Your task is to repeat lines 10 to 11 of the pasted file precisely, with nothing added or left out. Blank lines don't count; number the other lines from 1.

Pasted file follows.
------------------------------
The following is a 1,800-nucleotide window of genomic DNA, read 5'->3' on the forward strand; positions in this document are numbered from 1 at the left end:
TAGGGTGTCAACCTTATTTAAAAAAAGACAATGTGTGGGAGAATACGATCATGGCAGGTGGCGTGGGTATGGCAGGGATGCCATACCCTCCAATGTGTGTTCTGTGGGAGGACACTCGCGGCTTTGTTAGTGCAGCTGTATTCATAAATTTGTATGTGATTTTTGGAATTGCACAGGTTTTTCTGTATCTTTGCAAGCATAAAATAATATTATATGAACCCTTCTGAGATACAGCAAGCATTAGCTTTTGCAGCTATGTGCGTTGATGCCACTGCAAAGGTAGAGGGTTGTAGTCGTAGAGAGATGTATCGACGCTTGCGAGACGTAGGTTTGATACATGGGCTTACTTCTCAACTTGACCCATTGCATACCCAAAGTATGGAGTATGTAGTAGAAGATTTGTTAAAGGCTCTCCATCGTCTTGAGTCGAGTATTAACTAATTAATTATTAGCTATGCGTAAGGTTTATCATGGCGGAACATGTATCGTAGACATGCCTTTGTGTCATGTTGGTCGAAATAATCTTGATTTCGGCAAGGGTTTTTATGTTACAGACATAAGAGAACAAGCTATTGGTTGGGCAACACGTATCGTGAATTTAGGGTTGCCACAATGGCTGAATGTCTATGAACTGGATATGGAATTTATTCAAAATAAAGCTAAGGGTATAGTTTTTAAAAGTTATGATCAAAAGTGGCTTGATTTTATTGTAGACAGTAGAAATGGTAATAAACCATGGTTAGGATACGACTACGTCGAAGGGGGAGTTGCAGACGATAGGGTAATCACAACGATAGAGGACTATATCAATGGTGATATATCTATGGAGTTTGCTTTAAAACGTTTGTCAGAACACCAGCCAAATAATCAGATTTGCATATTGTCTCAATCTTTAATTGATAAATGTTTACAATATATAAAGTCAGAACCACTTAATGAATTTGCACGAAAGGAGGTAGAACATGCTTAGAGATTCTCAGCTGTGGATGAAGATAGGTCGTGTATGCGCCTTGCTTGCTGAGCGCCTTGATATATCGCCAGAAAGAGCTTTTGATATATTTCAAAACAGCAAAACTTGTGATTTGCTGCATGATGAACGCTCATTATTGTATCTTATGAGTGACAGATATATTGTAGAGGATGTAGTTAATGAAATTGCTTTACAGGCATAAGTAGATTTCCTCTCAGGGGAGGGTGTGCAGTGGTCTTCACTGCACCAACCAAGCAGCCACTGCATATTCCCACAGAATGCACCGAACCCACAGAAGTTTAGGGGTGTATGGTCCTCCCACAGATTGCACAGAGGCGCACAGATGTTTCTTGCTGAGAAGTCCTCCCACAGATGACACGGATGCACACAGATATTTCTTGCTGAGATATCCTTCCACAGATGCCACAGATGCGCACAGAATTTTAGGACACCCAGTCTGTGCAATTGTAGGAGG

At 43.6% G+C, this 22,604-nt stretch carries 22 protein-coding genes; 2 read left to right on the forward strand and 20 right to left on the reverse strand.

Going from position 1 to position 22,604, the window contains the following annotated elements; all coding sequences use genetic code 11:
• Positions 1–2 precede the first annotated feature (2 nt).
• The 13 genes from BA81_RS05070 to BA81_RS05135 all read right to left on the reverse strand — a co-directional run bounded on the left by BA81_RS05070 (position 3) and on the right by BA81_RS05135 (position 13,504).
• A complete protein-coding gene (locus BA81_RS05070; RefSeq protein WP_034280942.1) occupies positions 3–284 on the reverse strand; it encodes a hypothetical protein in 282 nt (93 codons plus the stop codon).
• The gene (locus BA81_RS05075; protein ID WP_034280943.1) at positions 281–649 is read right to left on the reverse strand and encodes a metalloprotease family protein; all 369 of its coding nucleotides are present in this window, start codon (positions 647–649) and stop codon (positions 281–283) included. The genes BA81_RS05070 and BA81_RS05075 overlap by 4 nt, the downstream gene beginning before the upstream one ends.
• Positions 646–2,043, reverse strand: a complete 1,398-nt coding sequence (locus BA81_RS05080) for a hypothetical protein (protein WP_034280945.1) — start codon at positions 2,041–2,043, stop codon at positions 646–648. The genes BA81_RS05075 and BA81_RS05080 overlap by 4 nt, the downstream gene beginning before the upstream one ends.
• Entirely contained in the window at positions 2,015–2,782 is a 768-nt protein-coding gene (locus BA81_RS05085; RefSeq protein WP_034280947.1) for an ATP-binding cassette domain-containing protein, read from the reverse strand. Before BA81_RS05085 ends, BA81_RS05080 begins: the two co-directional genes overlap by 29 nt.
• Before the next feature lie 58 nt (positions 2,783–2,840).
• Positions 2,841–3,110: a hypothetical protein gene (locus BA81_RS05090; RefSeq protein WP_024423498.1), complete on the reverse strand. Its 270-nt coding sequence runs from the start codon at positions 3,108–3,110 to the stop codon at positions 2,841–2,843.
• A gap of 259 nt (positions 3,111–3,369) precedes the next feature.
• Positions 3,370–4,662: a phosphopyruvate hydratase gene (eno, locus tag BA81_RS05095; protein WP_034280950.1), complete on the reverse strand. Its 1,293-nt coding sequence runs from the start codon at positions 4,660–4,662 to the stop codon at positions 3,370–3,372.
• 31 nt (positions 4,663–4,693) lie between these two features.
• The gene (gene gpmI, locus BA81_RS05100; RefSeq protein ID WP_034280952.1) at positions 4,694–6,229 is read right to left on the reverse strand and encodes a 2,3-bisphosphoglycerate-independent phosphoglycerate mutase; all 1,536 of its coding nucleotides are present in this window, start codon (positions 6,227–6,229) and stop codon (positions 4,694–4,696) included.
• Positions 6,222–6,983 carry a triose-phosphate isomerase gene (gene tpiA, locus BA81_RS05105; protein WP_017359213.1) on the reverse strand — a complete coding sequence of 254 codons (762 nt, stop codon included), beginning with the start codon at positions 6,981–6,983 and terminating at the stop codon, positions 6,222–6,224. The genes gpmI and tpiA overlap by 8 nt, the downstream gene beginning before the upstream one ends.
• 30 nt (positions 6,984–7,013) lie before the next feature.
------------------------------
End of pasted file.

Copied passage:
• Entirely contained in the window at positions 2,015–2,782 is a 768-nt protein-coding gene (locus BA81_RS05085; RefSeq protein WP_034280947.1) for an ATP-binding cassette domain-containing protein, read from the reverse strand. Before BA81_RS05085 ends, BA81_RS05080 begins: the two co-directional genes overlap by 29 nt.
• Before the next feature lie 58 nt (positions 2,783–2,840).